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Location: UFOUpDatesList.Com > 2002 > Nov > Nov 8

Re: George Washington University Symposium

From: Richard Hall <hallrichard99.nul>
Date: Fri, 08 Nov 2002 22:22:49 +0000
Archived: Fri, 08 Nov 2002 14:21:04 -0500
Subject: Re: George Washington University Symposium

Here is a 'quick and dirty' report on todays conference at
George Washington University, Washington, D.C., titled
"Interstellar Travel and Unidentified Aerial Phenomena: Science
Fiction or Science Fact?" from a slightly jaded and cynical
reporter. Opening remarks were made by Prof., Don Lehman, vice
President for Academic Affiars at GWU; Bonnie Hammer, President
SCI-FI Channel; and moderator Ray Suarez, Senior Correspondent,
The NewsHour with Jim Lehrer.

Someone fell down on the job of promotion rather badly, as the
audience was sparse and only a handful of news media showed up
(including Channel 4 TV and the Washington Post). So the
question arises, "If a tree falls in the forest and there's no
one there to hear it....?" The content and the caliber of
panelists, on the other hand was rather good. Briefly, here is
what each speaker talked about in order of appearance (there was
an extensive question and answer session afterwards).

Dr. Richard Henry, professor of astrophysics, Johns Hopkins
University, questioned the adequacy of the scientific method to
deal with a subject like this, illustrating how easy it is for
scientists to debunk the subject strictly on theoretical grounds
without studying any actual data. They thus come up with a
"conservative" conclusion, which is that space visitors seem
unlikely. But, he continued, they easily could be wrong and the
possibilities are wide open, therefore, UFO reports deserve
careful study.

Dr. Michio Kaku, professor of theoretical physics, City
University of New York, spoke entertainingly about his research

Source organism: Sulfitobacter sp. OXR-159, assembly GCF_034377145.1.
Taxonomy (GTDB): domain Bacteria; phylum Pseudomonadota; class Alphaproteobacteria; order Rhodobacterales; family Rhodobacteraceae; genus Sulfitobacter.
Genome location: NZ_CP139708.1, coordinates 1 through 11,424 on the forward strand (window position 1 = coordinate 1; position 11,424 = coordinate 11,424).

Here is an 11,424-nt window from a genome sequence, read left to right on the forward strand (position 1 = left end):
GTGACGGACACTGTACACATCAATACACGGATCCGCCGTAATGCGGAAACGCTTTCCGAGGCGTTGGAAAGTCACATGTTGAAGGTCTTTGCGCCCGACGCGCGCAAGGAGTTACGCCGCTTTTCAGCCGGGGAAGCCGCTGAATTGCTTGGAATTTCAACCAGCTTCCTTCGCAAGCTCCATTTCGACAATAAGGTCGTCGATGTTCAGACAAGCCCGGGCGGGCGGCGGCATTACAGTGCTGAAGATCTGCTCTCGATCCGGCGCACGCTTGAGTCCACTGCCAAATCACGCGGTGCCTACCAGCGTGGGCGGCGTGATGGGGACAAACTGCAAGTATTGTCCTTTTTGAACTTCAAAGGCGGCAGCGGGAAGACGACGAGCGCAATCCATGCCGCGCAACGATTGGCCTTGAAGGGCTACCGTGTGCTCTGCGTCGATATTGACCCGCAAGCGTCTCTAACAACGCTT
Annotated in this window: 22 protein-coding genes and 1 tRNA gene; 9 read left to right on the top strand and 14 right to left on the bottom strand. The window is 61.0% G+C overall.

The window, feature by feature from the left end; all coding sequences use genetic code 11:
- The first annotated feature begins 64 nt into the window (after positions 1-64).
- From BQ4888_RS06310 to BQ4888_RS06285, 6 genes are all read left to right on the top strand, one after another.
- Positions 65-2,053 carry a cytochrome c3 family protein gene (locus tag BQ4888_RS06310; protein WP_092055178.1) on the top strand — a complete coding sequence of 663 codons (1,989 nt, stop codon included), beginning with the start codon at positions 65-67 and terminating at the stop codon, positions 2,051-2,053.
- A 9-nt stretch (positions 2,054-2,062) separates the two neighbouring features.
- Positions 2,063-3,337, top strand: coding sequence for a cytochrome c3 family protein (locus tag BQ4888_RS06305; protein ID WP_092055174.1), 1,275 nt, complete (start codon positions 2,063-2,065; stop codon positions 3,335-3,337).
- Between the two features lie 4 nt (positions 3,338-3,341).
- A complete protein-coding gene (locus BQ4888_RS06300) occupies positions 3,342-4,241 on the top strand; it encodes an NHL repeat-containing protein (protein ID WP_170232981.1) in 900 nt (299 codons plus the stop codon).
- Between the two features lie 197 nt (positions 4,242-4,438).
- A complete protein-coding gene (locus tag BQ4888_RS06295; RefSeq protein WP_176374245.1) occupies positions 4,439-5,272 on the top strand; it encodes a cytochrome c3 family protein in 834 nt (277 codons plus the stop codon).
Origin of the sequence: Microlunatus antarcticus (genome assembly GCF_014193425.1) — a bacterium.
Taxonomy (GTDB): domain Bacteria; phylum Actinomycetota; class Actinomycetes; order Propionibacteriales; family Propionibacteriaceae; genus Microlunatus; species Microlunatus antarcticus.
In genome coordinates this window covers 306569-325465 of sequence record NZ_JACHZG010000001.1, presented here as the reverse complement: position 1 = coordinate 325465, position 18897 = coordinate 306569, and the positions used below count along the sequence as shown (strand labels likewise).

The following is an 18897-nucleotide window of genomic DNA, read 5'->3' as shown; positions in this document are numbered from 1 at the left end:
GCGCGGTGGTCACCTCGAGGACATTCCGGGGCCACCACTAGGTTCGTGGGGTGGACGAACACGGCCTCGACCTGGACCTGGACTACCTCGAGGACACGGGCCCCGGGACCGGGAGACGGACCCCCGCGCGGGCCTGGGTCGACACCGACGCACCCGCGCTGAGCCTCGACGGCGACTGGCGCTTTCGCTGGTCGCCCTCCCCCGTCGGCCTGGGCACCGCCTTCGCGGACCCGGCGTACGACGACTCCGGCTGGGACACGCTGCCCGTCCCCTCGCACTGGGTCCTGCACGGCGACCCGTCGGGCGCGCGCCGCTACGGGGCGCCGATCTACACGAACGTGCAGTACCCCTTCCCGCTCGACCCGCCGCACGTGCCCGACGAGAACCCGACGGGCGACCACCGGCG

on worm holes and string theory, which if these theories
ultimately prove out could explain ways around the current
(theoretical) barriers to interstellar travel. He graded
civilations into three types (with us at Type 0) in terms of
energy production and its implications for space travel. Type
III, "Planck energy production" civilizations would be the ones
most likely to visit us (for complex reasons), but he warned
that we might be merely an anthill on the route of their

Dr. Bernard Haisch, Director, California Institute for Physics
and Astrophysics, also suggested theoretical ways around space
travel limitations posed by the vast distances in the universe.
Further, he examined the issue of potential Government coverup
and the classification systems used in the intelliegnce
community, with some useful facts and history about Special
Access Projects.

Dr. Jacques Vallee, astrophysicist and computer scientist in the
private sector, focused on the types of physical evidence cases
available for science to study, illustrating it with specific
case examples. He argued that today's science can study UFOs in
may ways, ideological arguments or theories are premature,
reality doesn't necessarily mean they are ET visitors, and the
UFO phenomenon is a chance to advance science.

Ted Roe, Executive Director of the National Aviation Reporting
Center for Anomalous Phenomena, reported on that organization's
activities and progress, citing cooperation with several
agencies in other countries. NARCAP's mission is to collect high
quality data based on ground and airborne aviation systems and
aircrew sightings, and to encourage analyses of "hard sciences

John Callahan, former FAA Division Chief of Accidents and
Investigations, talked entertainingly and amusingly about an
aviation case in point: The 1986 Japan Airlines B-747 radar-
visual sighting over Alaska. Many new details were included.
Callahan personally briefed then FAA Director, Donald Engen, on
the case. Since UFOs were not in the FAA "job description," they
brief the CIA, which gobbled up all available evidence and then
declared,`nothing happened here, nobody saw anything.' "You only
think you see those coffee urns on the side table," he joked to
the audience.

Dr. Peter Sturrock, Emeritus Professor of Applied Physics,
Stanford University, who has analyzed the Condon Report and was
instrumental in the Rockeller-sponsored 1997 conference at
Tarrytown, N.Y., spoke about his work and told various anecdotes
about these events. He was also instrumental in polling
astronomers a number of years ago about their views on UFOs, and
when allowed to respond anonymously, they indicated considerable
interest in the subject.

Topics discussed at some length were the problem of funding for
scientific research and what could be done with only limited
funding, the "ridicule factor" and its effect on scientific
research, Government secrecy and suppression of information, and
how to break out of the current deadlock and get some serious
research conducted. Every single panel member contributed some
worthwhile information and, here and there, some valuable
insights into all facets of the "UFO problem" in all senses of
the word "problem": scientific, social, political. Very
stimulating and interesting, at least to the choir.

(Too tired to proofread; excuse any typos. - Dick Hall)

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